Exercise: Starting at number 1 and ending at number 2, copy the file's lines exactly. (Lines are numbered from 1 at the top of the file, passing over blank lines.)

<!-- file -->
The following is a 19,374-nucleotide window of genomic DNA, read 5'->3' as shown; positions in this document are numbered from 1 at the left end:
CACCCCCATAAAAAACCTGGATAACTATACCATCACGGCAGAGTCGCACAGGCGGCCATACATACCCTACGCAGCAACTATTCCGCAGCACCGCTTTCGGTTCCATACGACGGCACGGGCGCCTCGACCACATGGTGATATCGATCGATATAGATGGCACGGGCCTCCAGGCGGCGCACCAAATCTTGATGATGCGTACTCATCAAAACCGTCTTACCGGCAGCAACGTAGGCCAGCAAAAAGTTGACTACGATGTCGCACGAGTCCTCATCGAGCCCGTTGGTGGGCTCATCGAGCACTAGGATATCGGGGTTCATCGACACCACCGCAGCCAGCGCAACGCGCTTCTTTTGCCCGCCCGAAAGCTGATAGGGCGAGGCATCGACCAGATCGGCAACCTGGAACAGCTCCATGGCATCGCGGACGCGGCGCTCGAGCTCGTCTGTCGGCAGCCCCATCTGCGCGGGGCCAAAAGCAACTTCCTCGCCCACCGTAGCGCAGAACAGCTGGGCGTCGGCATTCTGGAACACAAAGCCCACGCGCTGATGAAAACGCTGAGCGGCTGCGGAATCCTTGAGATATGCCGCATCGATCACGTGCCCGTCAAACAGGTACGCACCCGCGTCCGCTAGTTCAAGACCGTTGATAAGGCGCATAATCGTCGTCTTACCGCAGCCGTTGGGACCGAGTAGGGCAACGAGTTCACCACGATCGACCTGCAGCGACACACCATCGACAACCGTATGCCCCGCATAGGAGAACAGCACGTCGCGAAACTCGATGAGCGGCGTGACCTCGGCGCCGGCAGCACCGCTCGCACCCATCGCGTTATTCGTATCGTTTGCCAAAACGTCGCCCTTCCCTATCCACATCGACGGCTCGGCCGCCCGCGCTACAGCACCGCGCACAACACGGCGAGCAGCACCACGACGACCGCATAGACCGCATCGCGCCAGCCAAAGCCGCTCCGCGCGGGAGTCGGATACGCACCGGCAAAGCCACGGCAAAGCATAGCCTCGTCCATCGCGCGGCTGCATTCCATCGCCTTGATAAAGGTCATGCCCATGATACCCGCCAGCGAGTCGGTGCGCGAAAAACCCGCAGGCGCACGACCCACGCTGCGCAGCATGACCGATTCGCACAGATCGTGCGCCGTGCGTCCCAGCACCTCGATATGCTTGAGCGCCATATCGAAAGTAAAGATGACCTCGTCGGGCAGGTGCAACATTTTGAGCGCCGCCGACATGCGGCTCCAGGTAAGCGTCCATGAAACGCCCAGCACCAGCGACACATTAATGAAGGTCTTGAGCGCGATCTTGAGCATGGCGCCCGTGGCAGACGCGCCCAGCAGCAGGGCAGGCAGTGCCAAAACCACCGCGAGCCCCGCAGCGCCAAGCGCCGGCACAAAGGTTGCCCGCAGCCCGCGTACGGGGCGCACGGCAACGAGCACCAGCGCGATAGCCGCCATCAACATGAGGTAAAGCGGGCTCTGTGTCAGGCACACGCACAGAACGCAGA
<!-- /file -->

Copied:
The following is a 19,374-nucleotide window of genomic DNA, read 5'->3' as shown; positions in this document are numbered from 1 at the left end:
CACCCCCATAAAAAACCTGGATAACTATACCATCACGGCAGAGTCGCACAGGCGGCCATACATACCCTACGCAGCAACTATTCCGCAGCACCGCTTTCGGTTCCATACGACGGCACGGGCGCCTCGACCACATGGTGATATCGATCGATATAGATGGCACGGGCCTCCAGGCGGCGCACCAAATCTTGATGATGCGTACTCATCAAAACCGTCTTACCGGCAGCAACGTAGGCCAGCAAAAAGTTGACTACGATGTCGCACGAGTCCTCATCGAGCCCGTTGGTGGGCTCATCGAGCACTAGGATATCGGGGTTCATCGACACCACCGCAGCCAGCGCAACGCGCTTCTTTTGCCCGCCCGAAAGCTGATAGGGCGAGGCATCGACCAGATCGGCAACCTGGAACAGCTCCATGGCATCGCGGACGCGGCGCTCGAGCTCGTCTGTCGGCAGCCCCATCTGCGCGGGGCCAAAAGCAACTTCCTCGCCCACCGTAGCGCAGAACAGCTGGGCGTCGGCATTCTGGAACACAAAGCCCACGCGCTGATGAAAACGCTGAGCGGCTGCGGAATCCTTGAGATATGCCGCATCGATCACGTGCCCGTCAAACAGGTACGCACCCGCGTCCGCTAGTTCAAGACCGTTGATAAGGCGCATAATCGTCGTCTTACCGCAGCCGTTGGGACCGAGTAGGGCAACGAGTTCACCACGATCGACCTGCAGCGACACACCATCGACAACCGTATGCCCCGCATAGGAGAACAGCACGTCGCGAAACTCGATGAGCGGCGTGACCTCGGCGCCGGCAGCACCGCTCGCACCCATCGCGTTATTCGTATCGTTTGCCAAAACGTCGCCCTTCCCTATCCACATCGACGGCTCGGCCGCCCGCGCTACAGCACCGCGCACAACACGGCGAGCAGCACCACGACGACCGCATAGACCGCATCGCGCCAGCCAAAGCCGCTCCGCGCGGGAGTCGGATACGCACCGGCAAAGCCACGGCAAAGCATAGCCTCGTCCATCGCGCGGCTGCATTCCATCGCCTTGATAAAGGTCATGCCCATGATACCCGCCAGCGAGTCGGTGCGCGAAAAACCCGCAGGCGCACGACCCACGCTGCGCAGCATGACCGATTCGCACAGATCGTGCGCCGTGCGTCCCAGCACCTCGATATGCTTGAGCGCCATATCGAAAGTAAAGATGACCTCGTCGGGCAGGTGCAACATTTTGAGCGCCGCCGACATGCGGCTCCAGGTAAGCGTCCATGAAACGCCCAGCACCAGCGACACATTAATGAAGGTCTTGAGCGCGATCTTGAGCATGGCGCCCGTGGCAGACGCGCCCAGCAGCAGGGCAGGCAGTGCCAAAACCACCGCGAGCCCCGCAGCGCCAAGCGCCGGCACAAAGGTTGCCCGCAGCCCGCGTACGGGGCGCACGGCAACGAGCACCAGCGCGATAGCCGCCATCAACATGAGGTAAAGCGGGCTCTGTGTCAGGCACACGCACAGAACGCAGA